Chief Sustainability Officers: Who Are They and What Do They Do? Kathleen Miller George Serafeim Working Paper 15-011 August 20, 2014 Copyright 2014 by Kathleen Miller and George Serafeim Working papers
Stakeholder Engagement: A Good Practice Handbook for Companies Doing Business in Emerging Markets Cover photo credits: 1st row (L to R): WB Staff, WB Staff, WB Staff 2nd row (L to R): T.Pollett, I. Michuci,
The Revitalization of Vacant Properties Where Broken Windows Meet Smart Growth Photos: Norma Medina By J.M. Schilling Director of Community & Economic Development International City/County Management Association
MALLS INTO MAINSTREETS an in-depth guide to transforming dead malls into communities THE CONGRESS FOR THE NEW URBANISM MALLS INTO MAINSTREETS an in-depth guide to transforming dead malls into communities
1 The City as One Thing By Bill Hillier and Laura Vaughan Abstract This paper summarises the latest theories in the field of space syntax. It opens with a discussion of the relationship between the form
WP. 57 Working Paper Forced labour and trafficking in Europe: how people are trapped in, live through and come out by Beate Andrees International Labour Office Geneva February 2008 Copyright International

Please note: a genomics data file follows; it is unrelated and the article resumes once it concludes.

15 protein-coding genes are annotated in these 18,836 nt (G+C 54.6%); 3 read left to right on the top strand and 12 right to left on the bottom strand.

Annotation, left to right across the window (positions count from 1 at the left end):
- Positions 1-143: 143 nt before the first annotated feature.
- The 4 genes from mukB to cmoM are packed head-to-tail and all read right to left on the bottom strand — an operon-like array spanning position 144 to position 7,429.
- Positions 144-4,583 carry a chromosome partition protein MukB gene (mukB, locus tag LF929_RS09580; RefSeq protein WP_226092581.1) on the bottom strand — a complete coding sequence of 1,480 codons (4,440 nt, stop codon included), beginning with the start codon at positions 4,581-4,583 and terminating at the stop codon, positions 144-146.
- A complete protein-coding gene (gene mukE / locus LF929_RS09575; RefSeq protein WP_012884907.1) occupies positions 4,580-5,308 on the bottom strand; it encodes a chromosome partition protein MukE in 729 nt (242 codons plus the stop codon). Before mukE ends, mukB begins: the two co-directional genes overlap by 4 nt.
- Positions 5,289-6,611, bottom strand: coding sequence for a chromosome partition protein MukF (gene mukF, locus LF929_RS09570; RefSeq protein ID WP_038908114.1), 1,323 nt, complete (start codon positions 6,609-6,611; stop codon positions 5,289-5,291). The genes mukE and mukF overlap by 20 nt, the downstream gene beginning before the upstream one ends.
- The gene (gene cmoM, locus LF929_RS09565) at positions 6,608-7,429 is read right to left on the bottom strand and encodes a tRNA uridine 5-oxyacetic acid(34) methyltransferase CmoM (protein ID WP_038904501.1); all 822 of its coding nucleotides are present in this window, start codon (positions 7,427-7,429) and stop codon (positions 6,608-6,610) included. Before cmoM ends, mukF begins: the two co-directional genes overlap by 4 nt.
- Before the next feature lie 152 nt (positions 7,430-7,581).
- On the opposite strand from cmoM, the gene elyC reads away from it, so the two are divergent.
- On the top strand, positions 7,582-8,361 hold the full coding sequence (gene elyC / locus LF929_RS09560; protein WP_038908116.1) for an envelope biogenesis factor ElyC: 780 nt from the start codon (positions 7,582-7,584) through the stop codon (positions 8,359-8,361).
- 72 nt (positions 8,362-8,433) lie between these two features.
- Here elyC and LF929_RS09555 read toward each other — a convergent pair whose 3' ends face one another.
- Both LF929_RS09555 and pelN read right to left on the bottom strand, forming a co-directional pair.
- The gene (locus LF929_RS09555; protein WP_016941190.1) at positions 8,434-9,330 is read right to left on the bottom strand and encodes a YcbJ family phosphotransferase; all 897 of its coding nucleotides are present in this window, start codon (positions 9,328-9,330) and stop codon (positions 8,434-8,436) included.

INVISIBLE MEN: engaging more men in social projects Aman Johal, Anton Shelupanov & Will Norman 1 Contents Foreword Acknowledgements Executive Summary 1. Introduction 2. Engaging Men: what s known 3. The
The Way we green The city of edmonton s Environmental Strategic Plan Approved by Edmonton City Council July 2011 The Way We Green 2 The City of Edmonton s Environmental Strategic Plan i Vision: 2040 The
JRF programme paper: Better Life Not a one way street: Research into older people s experiences of support based on mutuality and reciprocity Interim findings Helen Bowers, Marc Mordey, Dorothy Runnicles,
GENERAL DISTRIBUTION OCDE/GD(96)102 THE KNOWLEDGE-BASED ECONOMY ORGANISATION FOR ECONOMIC CO-OPERATION AND DEVELOPMENT Paris 1996 Copyright OECD, 1996 Applications for permission to reproduce or translate
Central European Corporate R&D Report 2015 Partner s Foreword Investments in research and development are an indisputable driving force behind long-term economic growth. Empirical analyses show that when
Neighbourhood experiences of new immigration Reflections from the evidence base David Robinson and Kesia Reeve This report pieces together a picture of the daily realities of life for new immigrants and
THE CENTRE FOR MARKET AND PUBLIC ORGANISATION The Centre for Market and Public Organisation (CMPO) is a leading research centre, combining expertise in economics, geography and law. Our objective is to
Photo By: Aaron Outram Final Report May 2009 Central Area Master Plan Planning Division City of Peterborough Contents Central Area Master Plan Update Official Plan Schedule J: Central Area Land Use Plan